Ever noticed the increasing popularity of fermented foods on the supermarket shelves? In particular, there’s a recent rise in the availability of fermented drinks such as kefir and kombucha. The price of these could be the new reason (besides coffee and avo toasts) why youths can’t afford to buy a house!
Fermented foods have been consumed for thousands of years. Fermentation is not only part of food culture but a form of food preservation back in the days when human civilization has yet to flourish. The beneficial role of fermented foods in the diet is all thanks to the goodness of probiotics.
What Is Fermentation?
Fermentation is a chemical process of rotting, essentially. But it is under slow and controlled environments. This process turns sugars into acids, alcohol and carbon dioxide. It also turns bread, beer, and yogurt into what it is!
The little helpers of fermentation are microorganisms (bacteria and yeast) or natural enzymes. It is such a science, to produce an array of fermented products with different taste, texture and other properties.
Examples Of Fermented Foods:
- Grains: sourdough bread, injera
- Meat and alternatives: tempeh, natto, fermented fish
- Dairy food: yogurt, some cheeses, milk kefir
- Vegetables: kimchi, sauerkraut, dill pickles
- Fruit: pickled mango, pickled plum
- Seasonings: miso, soy sauce, shrimp paste
- Beverages: kombucha, fruit based water kefir
Wow, that’s a lot of fermented foods! And some of these are common household staples. But wait, do all fermented foods contain probiotics?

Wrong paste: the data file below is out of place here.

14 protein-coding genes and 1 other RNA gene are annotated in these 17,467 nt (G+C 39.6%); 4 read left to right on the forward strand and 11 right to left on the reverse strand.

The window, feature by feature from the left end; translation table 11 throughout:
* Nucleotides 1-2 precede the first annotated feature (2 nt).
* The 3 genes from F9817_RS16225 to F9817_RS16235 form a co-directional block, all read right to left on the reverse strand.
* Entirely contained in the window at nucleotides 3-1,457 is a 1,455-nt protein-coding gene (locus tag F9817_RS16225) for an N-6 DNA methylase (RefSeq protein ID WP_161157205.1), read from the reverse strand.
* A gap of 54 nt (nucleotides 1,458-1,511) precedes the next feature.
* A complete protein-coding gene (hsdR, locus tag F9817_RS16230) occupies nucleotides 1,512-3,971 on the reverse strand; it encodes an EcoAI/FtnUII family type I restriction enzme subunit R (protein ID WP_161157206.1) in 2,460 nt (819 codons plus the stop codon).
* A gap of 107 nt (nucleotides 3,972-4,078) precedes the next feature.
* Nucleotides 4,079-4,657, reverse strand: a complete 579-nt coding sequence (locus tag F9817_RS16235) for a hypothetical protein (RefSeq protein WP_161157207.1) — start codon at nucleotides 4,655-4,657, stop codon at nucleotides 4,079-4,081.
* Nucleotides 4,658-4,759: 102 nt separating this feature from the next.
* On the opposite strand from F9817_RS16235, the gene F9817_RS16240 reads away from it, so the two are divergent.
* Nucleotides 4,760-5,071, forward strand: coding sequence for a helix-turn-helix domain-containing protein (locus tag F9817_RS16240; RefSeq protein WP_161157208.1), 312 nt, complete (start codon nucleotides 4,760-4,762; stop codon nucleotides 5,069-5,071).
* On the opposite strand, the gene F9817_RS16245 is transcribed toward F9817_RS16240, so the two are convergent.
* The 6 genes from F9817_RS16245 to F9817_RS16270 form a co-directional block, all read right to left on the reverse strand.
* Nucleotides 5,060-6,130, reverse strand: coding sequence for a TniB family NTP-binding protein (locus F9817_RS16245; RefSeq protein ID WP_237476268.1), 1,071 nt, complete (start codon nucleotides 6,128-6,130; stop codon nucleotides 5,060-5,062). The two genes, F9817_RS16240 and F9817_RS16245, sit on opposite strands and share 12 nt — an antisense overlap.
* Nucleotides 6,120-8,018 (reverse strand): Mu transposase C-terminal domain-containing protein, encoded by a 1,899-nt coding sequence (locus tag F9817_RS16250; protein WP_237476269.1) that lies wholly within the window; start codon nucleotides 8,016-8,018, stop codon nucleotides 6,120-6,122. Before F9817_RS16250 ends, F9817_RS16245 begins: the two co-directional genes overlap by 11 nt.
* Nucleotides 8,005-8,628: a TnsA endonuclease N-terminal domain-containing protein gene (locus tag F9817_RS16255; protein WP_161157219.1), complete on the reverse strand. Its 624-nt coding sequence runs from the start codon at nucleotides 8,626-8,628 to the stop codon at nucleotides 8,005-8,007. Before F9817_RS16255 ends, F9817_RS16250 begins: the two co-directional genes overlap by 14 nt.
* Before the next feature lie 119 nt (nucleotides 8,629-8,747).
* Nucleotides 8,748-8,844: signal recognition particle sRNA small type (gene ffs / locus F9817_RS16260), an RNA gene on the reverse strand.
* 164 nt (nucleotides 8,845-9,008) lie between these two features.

Fermented Foods= Probiotics?
Not necessarily. Probiotics are defined as live microorganisms that confer health benefits in a certain quantity. Unfortunately, not all fermented products contain live bacteria, or in beneficial quantities. Many tend to forget that some fermented products undergo additional food processing which can kill the live bacteria. For example, baking of sourdough bread in the oven or shelf-stable pickles.
Benefits Of Probiotics
The benefits of probiotics boils down to two things: the type of live bacteria and the quantity of it that will lead to benefits. Researchers are still studying the effects of different bugs and its quantities. Most of the benefits we know so far are related to gastrointestinal health. There has been good evidence to show that selected antibiotics can prevent antibiotic-associated diarrhoea (AAD) Specifically in adults, Lactobacillus rhamnosus and Saccharomyces boulardii are most effective. For children, Lactobacillus GG, Lactobacillus sporogens and Saccharomyces boulardii are most effective.
Some of you might have also heard that probiotics can help ease irritable bowel syndrome (IBS) symptoms. But the current research review found no substantial benefit so far. However, the use of probiotics is still considered safe for IBS. It is best to try one type at a time, and for 4 weeks to see any potential benefits.
The upcoming research interest for probiotics is not limited to gut health. There have been some evidence and continuous research into its benefits for allergies, oral health disorders, necrotising enterocolitis, liver disease and the common cold. But we do need to wait a little longer to uncover substantial evidence!
Are All Probiotic Foods Good For Health?
Seeing as there’s a large range of probiotic foods available, not all of them are necessarily good for health. It also depends on the availability and quantity of live microorganisms present. Some probiotic foods can contain high amounts of sodium and sugars. Examples of these include fresh kimchi or sweetened yogurts with live bacteria. Frequent intake of high sodium foods spells trouble for our heart and kidney health. And high intake of sugars can lead to weight gain. Hence, it is still important to label read and control the portions that we are taking! The bottomline: Include a wide range of probiotic rich foods in the right proportions to reap the best benefits.